We took a little road trip for a few days. I brought an accordian sketchpad with me and drew on both sides.
It makes a nice story board kind of memory.
In mid-September we drove about an hour south of Boston, Massachusetts, to the town of Plymouth. Sitting in the fine natural harbor was the Mayflower II, a replica of the ship that made the journey in 1620. From Plymouth England to Plymouth, Massachusetts. The very tops of the masts and rigging are cut off by the edge of the paper.
You can go on board and see the tight quarters for the two month voyage. One hundred twenty-three people, plus animals and food supplies. On the sea, two people died and two babies were born.
The settlers, later known as the Pilgrims, were headed for current day New York City. They missed. Another immediate problem, they landed in December too late to go ashore and build shelter. So they lived on the boat over the winter.
In addition to the accordian sketchpad, I was also trying out another pad of paper and watercolors given to me in England at the Urban Sketchers Symposium.
These two buildings were across the street from our hotel. This paper has a rough embossed texture which creates a nice dotted line when drawn on with pencil.
I had a dandy time exploring on my own this day. I was impressed with this life-sized bronze statue erected on the tricentennial of the Pilgrims’ arrival. Her cloak looks wind blown by cold sea breezes.
And here is the rock they supposedly stepped out on. It is probably accurate as the shore is very sandy in general. See the leaf for scale? This rock was much larger before tourists were allowed to chip off chunks as souvenirs. The date was chiseled in during the late 1800s.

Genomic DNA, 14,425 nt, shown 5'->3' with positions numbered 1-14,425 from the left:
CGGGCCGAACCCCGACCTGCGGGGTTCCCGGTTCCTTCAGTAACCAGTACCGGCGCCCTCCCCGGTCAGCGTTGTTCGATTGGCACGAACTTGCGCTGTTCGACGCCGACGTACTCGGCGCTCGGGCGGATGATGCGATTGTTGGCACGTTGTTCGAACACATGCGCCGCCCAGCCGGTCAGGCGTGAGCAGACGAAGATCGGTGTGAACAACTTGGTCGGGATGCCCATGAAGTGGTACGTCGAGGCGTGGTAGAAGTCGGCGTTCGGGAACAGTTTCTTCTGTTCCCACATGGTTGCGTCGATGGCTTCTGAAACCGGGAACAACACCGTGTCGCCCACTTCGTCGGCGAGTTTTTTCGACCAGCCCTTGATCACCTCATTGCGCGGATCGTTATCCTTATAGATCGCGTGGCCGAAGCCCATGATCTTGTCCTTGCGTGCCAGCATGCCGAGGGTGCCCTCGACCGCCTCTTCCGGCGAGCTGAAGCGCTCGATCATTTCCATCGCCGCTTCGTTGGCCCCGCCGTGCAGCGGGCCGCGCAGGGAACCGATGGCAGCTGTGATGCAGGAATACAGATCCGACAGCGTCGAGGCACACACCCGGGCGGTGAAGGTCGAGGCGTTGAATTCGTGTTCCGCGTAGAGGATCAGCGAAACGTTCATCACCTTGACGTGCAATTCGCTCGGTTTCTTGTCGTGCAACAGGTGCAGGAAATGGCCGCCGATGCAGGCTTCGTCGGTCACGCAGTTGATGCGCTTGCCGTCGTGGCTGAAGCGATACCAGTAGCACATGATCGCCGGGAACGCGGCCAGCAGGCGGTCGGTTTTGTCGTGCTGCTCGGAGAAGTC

I sat on a bench to draw the lamp post and the harbormaster’s office. Tourists kept walking up to me on this day and chatting. They wanted to meet a real Yankee. Perhaps a descendant of a Pilgrim. They didn’t seem too disappointed to learn that I was a tourist too. At least I was from nearby.
My last stop on the day was Burial Hill, the site of the original settlement and fort. I met more people there and gave an impromptu art lecture on the history of gravestones.
Besides the free watercolors, I was using a water soluble graphite pencil.
The next day we drove about ten minutes south of town to a reconstructed site called Plimoth Plantation. There various members of the Wampanoag and Mashpee tribes were demonstrating building techniques and cooking methods. Here I drew the framework for a longhouse. When finished, it is covered with bark.
I regret that I didn’t draw any figures in the native village. Feeling too shy I guess, but most people do like the attention. A young woman in deerskin was stirring these two pots over the fire.
It was a blisteringly hot day. but I sat down on the dry grass to make my attempt at the fort. It looks rickety but on the second floor sit about six cannons.
You can see the seam in the middle of the paper.
The colonists’ village is basically one street headed down to the shoreline. The dirt floored houses are small and crude. The roofs are thatch.
Here is my very first attempt at drawing chickens and a long horned cow.
Recent research shows that: 1. No, the Pilgrims did not dress in black and white. They liked colorful clothing. 2. They did not wear pointy black hats with buckles on them. The women and the men wore rounded wide brimmed brown suede hats, no buckles. And some lacy collars.
A small dark room at the stern of the ship.
Another drawing of the ship. I wanted to capture the design of the flower. The previous drawing is just behind those windows.
One day I drew a pot of flowers as I sipped my morning coffee.
Last night I went for a little walk at 7 PM. This is what I saw across the street from our condo complex in Edmonton, Alberta, Canada. A whole field full of yellow-orange earth moving machinery. All in motion in a sort of dance of the dirt. I don’t know what they are doing other than preparing a site before cold weather sets in.
The trees were yellow too.